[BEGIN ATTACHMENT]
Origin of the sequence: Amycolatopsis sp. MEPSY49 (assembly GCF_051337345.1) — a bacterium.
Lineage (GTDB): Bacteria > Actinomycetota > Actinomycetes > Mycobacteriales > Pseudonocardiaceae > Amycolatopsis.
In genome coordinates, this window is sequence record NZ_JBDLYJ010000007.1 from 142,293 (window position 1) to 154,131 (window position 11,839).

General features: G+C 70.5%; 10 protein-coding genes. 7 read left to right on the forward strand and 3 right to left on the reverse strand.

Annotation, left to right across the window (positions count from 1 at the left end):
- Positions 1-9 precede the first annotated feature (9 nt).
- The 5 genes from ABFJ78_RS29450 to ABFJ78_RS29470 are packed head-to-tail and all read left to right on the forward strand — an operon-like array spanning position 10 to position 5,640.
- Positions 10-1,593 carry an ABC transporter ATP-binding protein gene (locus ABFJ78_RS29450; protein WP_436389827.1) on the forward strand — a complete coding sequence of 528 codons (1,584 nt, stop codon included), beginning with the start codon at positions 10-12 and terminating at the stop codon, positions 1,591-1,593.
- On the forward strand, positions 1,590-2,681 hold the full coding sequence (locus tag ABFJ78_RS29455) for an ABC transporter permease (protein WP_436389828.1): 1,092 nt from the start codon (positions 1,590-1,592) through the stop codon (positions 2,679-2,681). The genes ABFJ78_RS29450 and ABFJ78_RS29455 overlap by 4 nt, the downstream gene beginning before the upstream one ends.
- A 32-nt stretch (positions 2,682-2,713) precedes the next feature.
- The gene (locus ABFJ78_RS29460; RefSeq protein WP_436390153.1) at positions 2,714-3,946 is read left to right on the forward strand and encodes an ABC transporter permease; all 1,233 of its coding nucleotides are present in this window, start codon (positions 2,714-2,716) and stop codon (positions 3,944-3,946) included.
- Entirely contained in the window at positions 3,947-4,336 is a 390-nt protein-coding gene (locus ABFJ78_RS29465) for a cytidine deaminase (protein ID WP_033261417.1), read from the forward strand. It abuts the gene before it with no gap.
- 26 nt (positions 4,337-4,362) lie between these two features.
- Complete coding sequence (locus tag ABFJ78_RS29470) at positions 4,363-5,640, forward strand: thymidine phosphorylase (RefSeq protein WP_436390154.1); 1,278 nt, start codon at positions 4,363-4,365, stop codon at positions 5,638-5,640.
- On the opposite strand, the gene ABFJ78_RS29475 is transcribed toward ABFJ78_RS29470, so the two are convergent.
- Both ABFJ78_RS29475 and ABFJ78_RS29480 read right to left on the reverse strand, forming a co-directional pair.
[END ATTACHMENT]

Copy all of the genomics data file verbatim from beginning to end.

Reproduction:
Origin of the sequence: Amycolatopsis sp. MEPSY49 (assembly GCF_051337345.1) — a bacterium.
Lineage (GTDB): Bacteria > Actinomycetota > Actinomycetes > Mycobacteriales > Pseudonocardiaceae > Amycolatopsis.
In genome coordinates, this window is sequence record NZ_JBDLYJ010000007.1 from 142,293 (window position 1) to 154,131 (window position 11,839).

General features: G+C 70.5%; 10 protein-coding genes. 7 read left to right on the forward strand and 3 right to left on the reverse strand.

Annotation, left to right across the window (positions count from 1 at the left end):
- Positions 1-9 precede the first annotated feature (9 nt).
- The 5 genes from ABFJ78_RS29450 to ABFJ78_RS29470 are packed head-to-tail and all read left to right on the forward strand — an operon-like array spanning position 10 to position 5,640.
- Positions 10-1,593 carry an ABC transporter ATP-binding protein gene (locus ABFJ78_RS29450; protein WP_436389827.1) on the forward strand — a complete coding sequence of 528 codons (1,584 nt, stop codon included), beginning with the start codon at positions 10-12 and terminating at the stop codon, positions 1,591-1,593.
- On the forward strand, positions 1,590-2,681 hold the full coding sequence (locus tag ABFJ78_RS29455) for an ABC transporter permease (protein WP_436389828.1): 1,092 nt from the start codon (positions 1,590-1,592) through the stop codon (positions 2,679-2,681). The genes ABFJ78_RS29450 and ABFJ78_RS29455 overlap by 4 nt, the downstream gene beginning before the upstream one ends.
- A 32-nt stretch (positions 2,682-2,713) precedes the next feature.
- The gene (locus ABFJ78_RS29460; RefSeq protein WP_436390153.1) at positions 2,714-3,946 is read left to right on the forward strand and encodes an ABC transporter permease; all 1,233 of its coding nucleotides are present in this window, start codon (positions 2,714-2,716) and stop codon (positions 3,944-3,946) included.
- Entirely contained in the window at positions 3,947-4,336 is a 390-nt protein-coding gene (locus ABFJ78_RS29465) for a cytidine deaminase (protein ID WP_033261417.1), read from the forward strand. It abuts the gene before it with no gap.
- 26 nt (positions 4,337-4,362) lie between these two features.
- Complete coding sequence (locus tag ABFJ78_RS29470) at positions 4,363-5,640, forward strand: thymidine phosphorylase (RefSeq protein WP_436390154.1); 1,278 nt, start codon at positions 4,363-4,365, stop codon at positions 5,638-5,640.
- On the opposite strand, the gene ABFJ78_RS29475 is transcribed toward ABFJ78_RS29470, so the two are convergent.
- Both ABFJ78_RS29475 and ABFJ78_RS29480 read right to left on the reverse strand, forming a co-directional pair.